Weavers of the hand knotted carpet
These are the beautiful face behind our largest Tibetan Tiger Carpet. It will take 3 months to finish the process for 4 weavers. They are very excited to weave this Large Tibetan Tiger Carpet.
Supriya is the one on the left of the photo. She is 25 years old. She started weaving carpet in 2017. She is married and has one daughter. Her husband works in a private company as a security guard.
Bimala on the right of Supriya in the photo. Bimala started weaving carpet in 2016. She is the one introducing Supriya, Sangita, and Rojina to us. She is one of our best weavers. She is 30 years old and very committed to her work. In the morning, she manages to take care of her household work and her kids and she is working in our Carpet factory in the daytime.
Sanjita is next to Bimala on the left of the photo. She started weaving carpets in 2019. She is also one of our best weavers who is very committed to her work.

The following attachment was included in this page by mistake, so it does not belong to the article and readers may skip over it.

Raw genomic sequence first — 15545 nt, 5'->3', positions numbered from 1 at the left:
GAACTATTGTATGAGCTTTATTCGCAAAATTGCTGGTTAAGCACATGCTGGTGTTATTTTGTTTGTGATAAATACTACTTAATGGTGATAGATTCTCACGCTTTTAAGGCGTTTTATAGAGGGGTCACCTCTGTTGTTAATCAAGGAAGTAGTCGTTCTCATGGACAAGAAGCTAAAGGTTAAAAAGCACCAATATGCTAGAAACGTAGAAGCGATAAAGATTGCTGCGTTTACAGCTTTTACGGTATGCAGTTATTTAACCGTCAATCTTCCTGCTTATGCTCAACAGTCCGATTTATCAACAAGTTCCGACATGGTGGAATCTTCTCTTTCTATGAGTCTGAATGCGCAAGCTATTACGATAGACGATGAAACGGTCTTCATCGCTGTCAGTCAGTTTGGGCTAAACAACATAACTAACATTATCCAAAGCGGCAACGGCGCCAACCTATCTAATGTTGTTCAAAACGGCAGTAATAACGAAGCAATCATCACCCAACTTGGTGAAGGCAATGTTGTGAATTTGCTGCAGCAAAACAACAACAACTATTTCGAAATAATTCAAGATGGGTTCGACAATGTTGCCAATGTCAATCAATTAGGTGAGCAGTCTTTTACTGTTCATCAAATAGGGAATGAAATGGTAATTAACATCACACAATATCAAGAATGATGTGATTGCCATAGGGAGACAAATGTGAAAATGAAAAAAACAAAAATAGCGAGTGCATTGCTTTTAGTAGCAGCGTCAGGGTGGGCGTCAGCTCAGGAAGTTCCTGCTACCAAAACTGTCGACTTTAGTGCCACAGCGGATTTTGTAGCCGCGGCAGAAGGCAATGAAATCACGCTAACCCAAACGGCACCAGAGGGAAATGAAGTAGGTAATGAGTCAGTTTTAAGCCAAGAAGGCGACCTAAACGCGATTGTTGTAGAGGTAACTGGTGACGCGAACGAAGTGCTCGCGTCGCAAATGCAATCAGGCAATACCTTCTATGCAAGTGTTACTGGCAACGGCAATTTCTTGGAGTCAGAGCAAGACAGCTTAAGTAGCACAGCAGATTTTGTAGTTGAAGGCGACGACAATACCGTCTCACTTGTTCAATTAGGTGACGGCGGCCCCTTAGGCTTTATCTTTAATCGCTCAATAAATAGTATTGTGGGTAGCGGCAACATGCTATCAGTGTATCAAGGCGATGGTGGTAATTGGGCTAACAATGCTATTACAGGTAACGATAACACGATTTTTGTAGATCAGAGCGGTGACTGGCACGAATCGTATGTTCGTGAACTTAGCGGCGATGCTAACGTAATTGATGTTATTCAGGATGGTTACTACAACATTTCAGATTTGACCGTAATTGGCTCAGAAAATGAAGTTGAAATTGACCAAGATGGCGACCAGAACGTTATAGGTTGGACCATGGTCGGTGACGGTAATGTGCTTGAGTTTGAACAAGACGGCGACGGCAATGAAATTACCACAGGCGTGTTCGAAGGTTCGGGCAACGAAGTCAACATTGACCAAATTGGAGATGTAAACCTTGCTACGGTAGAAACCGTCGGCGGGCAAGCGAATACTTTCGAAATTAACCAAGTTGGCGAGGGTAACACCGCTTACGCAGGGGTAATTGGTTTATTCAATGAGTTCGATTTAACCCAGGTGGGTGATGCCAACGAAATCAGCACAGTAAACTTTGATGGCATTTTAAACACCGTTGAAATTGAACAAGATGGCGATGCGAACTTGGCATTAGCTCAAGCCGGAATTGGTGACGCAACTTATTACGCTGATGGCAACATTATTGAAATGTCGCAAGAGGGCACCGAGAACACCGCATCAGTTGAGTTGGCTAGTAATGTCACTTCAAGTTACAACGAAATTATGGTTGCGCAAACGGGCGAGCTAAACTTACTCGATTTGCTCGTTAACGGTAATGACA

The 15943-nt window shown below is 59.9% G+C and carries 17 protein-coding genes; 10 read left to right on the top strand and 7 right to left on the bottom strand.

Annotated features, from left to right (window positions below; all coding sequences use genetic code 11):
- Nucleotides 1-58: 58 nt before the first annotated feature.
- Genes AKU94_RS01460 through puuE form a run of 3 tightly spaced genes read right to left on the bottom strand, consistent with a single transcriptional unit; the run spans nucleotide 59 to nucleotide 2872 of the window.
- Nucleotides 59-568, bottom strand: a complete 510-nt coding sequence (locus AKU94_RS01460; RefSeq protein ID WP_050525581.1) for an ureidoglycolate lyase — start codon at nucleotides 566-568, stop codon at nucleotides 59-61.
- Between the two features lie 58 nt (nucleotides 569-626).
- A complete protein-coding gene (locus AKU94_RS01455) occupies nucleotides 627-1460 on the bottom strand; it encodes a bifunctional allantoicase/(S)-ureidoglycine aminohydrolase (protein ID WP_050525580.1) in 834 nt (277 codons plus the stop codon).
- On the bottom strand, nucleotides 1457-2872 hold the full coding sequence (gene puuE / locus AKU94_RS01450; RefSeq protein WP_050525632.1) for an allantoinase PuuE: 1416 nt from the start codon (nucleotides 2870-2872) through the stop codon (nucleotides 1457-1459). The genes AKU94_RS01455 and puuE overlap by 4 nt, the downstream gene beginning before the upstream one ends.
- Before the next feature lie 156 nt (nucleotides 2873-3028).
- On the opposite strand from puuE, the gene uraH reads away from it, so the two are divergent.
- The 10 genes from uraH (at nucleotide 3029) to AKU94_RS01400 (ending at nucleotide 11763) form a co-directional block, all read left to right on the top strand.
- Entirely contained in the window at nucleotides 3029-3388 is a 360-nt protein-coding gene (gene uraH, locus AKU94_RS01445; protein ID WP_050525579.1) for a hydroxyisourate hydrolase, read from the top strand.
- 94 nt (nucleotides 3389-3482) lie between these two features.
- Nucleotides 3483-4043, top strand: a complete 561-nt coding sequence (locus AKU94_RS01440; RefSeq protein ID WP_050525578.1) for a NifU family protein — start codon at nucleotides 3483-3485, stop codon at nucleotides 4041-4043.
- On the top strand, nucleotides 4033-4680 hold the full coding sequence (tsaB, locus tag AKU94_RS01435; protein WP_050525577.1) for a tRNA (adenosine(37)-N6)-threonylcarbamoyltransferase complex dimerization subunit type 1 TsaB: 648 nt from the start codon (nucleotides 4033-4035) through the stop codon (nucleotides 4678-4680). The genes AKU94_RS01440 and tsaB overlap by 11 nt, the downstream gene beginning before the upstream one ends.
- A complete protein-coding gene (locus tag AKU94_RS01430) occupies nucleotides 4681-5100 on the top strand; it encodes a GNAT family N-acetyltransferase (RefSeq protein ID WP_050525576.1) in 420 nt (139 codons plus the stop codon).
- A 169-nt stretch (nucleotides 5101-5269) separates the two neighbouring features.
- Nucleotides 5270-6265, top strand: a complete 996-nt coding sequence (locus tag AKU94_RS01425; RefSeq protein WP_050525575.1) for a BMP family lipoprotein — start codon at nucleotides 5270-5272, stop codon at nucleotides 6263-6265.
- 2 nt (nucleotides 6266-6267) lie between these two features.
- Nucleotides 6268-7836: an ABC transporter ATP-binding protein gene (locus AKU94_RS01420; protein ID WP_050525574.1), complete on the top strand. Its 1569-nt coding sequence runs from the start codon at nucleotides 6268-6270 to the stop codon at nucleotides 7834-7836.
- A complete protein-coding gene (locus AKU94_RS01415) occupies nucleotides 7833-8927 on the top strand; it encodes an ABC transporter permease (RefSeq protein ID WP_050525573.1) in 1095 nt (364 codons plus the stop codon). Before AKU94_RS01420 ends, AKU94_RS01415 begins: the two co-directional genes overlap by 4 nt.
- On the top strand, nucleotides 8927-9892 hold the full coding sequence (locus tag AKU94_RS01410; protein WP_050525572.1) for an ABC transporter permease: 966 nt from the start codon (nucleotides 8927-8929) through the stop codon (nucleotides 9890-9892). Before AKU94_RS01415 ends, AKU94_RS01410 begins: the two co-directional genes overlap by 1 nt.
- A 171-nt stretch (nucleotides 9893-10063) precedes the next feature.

Rojina is on the right of the picture. She is 26 years old and has 2 kids. She loves making carpets.
When I weave the carpet with my friends I feel relaxed.
The weaving job is helping her to be busy in the daytime when her husband is in the office and the kids are in school.
Designing the carpet before starting
This is the computer design of the Tibetan tiger carpet.
Traditional color combination of the rug
The color combination of this Large Tibetan Tiger is very beautiful. The body of the tiger is in light orange color with 2 shades of beige and light yellow in the outer body of the Tiger.
The black stripes in the light orange body of the Tiger make the carpet look like real tiger skin with beautiful details.
The Tiger has Blue eyes and a pink face beige nose.
Large graph of the tiger carpet
This is the graph of the Large Tibetan Tiger carpet where our weavers are weaving the face of the Tiger in the loom.